As one of the world’s pioneers in adopting its own central bank digital currency (CBDC), Nigeria also declares its readiness to accept the existence of private stablecoins. The necessity to create a legal framework for stablecoins is noted in the latest central bank strategy paper.
Published under the headline “Nigeria Payments System Vision 2025”, the 83-page report from the Central Bank of Nigeria (CBN) considers the development of a regulatory framework for the potential usage of stablecoins. The document outlines the need to develop a framework, given that stablecoins are likely to become a successful payment mechanism in the country.
The report also pays attention to the regulation of initial coin offerings (ICOs). It highlights the current absence of regulation in the area, causing investor losses. However, the CBN sees potential for adopting ICOs as a new approach to fundraising for capital projects, peer-to-peer lending and crowdfunding. Hence, a regulatory framework is also needed “in the event of adoption of an ICO-based investment solution.”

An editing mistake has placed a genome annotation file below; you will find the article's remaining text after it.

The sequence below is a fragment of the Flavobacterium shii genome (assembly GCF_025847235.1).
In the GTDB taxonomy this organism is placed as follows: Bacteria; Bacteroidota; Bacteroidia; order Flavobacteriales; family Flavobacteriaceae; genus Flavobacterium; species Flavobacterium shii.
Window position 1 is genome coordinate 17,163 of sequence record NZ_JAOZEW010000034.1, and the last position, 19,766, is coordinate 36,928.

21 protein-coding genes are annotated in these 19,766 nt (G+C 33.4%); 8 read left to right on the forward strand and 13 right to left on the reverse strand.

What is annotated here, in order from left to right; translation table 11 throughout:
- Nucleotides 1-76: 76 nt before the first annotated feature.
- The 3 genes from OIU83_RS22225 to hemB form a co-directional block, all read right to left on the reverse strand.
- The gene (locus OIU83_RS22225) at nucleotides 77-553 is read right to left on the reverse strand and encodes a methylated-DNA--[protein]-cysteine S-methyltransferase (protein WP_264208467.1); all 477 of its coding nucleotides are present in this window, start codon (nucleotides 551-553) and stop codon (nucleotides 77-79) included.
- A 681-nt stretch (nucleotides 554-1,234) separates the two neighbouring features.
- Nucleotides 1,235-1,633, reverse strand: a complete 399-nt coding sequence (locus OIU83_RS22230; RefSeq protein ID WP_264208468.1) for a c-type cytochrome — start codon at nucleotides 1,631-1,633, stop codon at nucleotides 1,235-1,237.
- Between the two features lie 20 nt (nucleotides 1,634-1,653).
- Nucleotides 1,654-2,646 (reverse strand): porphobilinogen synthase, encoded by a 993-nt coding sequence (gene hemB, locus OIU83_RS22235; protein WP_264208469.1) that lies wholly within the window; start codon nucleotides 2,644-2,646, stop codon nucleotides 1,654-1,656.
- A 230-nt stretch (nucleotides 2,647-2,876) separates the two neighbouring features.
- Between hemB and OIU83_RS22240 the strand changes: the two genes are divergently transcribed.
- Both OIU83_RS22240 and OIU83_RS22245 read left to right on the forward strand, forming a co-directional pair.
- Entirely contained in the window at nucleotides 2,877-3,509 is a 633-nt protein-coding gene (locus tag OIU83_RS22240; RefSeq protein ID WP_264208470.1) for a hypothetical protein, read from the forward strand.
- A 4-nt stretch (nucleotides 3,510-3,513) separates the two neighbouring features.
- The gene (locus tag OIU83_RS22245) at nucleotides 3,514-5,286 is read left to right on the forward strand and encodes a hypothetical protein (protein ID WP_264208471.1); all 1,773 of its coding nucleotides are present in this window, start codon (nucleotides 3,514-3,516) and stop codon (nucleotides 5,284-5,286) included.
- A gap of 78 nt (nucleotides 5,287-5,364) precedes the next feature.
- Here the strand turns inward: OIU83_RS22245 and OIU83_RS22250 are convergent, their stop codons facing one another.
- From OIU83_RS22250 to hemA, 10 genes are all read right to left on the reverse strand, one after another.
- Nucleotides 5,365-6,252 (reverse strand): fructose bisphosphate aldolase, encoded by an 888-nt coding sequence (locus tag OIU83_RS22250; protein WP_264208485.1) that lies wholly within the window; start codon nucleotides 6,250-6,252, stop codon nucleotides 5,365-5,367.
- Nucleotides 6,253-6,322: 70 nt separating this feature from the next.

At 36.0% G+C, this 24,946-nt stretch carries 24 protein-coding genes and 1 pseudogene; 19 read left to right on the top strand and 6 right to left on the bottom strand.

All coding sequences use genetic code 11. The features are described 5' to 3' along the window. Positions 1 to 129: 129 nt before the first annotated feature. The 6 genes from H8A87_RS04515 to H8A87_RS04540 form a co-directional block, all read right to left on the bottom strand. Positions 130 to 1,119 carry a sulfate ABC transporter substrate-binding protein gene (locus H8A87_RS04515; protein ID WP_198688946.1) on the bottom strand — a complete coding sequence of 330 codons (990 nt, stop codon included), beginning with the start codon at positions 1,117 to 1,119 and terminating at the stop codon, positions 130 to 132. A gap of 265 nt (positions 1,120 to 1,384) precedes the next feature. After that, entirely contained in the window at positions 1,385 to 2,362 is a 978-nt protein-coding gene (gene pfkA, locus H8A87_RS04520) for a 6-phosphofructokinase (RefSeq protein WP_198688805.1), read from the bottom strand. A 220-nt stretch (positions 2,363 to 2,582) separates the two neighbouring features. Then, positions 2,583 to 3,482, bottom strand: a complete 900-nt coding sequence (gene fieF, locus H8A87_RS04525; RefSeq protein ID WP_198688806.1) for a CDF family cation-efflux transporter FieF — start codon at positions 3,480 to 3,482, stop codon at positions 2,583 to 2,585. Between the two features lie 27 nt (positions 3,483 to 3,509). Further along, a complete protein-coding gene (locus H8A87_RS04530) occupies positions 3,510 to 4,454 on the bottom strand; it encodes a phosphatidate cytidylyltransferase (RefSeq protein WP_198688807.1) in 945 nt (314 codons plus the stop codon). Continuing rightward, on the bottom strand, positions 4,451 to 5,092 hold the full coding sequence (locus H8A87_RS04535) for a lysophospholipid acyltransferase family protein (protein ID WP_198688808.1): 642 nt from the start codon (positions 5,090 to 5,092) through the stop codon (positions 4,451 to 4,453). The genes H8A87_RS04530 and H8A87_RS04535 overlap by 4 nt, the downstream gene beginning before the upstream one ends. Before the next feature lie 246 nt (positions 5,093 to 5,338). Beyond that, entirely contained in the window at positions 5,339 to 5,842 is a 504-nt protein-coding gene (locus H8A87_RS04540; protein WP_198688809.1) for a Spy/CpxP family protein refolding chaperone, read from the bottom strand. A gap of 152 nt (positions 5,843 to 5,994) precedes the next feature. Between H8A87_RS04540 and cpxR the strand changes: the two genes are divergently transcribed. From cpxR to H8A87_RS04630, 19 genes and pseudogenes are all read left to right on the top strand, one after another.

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However, the stablecoins and ICOs segment of the report is far smaller than the one dedicated to the eNaira, Nigeria’s CBDC. The Central Bank considers it a potential “enabler for transformation” in the national economy. It hopes to achieve a final implementation of the currency in 3 to 5 years.
In December 2022, Nigeria reduced the amount of cash individuals and businesses can withdraw to $225 and $1,125 per week, respectively, in an attempt to push its “cash-less Nigeria” policy and increase the use of the eNaira.
As reported by Cointelegraph, adoption rates of the eNaira have been low since its launch in late 2021, with less than 0.5% of the population using it as of Oct. 25, 2022. The government has struggled to convince Nigerian citizens to use the CBDC despite the country being identified by Chainalysis as the top country in Africa for crypto adoption and ranking 11th globally.